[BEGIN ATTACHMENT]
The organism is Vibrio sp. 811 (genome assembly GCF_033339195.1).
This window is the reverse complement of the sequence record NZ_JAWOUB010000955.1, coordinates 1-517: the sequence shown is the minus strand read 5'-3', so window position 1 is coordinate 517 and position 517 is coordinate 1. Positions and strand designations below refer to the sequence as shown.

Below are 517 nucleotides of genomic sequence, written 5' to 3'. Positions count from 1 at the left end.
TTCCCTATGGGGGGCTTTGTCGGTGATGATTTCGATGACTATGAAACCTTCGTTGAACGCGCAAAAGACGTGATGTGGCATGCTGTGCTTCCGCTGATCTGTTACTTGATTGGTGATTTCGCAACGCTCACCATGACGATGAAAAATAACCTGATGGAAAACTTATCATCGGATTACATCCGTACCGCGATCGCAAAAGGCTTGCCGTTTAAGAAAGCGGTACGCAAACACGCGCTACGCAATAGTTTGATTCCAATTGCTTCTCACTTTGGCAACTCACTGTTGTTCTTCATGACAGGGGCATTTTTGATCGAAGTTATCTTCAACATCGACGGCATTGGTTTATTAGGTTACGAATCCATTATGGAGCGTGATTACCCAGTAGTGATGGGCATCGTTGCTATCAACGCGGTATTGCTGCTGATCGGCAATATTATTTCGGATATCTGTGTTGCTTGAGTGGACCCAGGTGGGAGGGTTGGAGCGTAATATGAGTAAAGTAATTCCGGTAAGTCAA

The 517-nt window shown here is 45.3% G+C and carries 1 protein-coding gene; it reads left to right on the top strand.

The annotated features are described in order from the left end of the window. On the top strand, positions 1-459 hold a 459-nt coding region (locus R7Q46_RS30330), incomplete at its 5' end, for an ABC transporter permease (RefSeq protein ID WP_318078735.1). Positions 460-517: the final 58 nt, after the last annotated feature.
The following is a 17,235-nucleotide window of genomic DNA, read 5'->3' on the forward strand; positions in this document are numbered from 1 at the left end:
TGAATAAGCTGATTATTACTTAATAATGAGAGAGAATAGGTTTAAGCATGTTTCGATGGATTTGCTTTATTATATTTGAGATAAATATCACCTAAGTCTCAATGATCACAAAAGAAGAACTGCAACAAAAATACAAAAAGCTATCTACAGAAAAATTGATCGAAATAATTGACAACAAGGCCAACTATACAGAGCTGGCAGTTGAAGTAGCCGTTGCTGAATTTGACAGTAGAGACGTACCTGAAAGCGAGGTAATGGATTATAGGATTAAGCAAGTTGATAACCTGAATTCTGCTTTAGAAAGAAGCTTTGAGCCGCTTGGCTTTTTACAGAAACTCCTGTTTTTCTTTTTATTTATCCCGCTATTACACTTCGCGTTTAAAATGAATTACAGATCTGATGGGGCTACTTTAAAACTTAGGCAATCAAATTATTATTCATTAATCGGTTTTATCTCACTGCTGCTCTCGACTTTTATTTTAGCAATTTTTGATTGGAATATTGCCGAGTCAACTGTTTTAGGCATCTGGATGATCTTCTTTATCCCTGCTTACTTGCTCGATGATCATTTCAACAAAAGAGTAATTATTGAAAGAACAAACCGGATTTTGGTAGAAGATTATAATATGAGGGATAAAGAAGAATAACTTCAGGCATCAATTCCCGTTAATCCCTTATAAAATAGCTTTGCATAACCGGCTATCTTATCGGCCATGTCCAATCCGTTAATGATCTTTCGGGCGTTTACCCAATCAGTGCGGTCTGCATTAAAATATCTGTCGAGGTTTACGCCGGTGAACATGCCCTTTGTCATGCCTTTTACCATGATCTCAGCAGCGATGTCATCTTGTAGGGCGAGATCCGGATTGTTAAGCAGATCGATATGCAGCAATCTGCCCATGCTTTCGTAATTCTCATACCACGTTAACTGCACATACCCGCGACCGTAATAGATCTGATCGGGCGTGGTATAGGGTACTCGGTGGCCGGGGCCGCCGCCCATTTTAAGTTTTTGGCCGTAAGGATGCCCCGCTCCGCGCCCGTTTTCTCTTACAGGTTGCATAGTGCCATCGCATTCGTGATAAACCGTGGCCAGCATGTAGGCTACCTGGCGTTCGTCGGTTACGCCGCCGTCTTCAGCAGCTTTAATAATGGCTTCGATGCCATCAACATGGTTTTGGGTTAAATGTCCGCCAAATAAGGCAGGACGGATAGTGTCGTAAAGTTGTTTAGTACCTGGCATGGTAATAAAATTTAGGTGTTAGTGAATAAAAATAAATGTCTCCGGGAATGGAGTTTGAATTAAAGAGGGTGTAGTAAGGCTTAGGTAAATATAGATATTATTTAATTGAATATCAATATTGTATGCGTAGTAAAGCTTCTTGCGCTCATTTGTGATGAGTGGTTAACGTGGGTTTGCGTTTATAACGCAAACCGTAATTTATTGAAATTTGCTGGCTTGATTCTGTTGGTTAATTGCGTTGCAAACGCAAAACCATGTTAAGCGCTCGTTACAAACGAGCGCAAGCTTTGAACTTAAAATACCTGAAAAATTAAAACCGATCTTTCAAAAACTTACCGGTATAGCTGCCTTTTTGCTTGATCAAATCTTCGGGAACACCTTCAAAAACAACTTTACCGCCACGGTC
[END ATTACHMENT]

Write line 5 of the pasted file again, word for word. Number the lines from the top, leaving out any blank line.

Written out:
The 517-nt window shown here is 45.3% G+C and carries 1 protein-coding gene; it reads left to right on the top strand.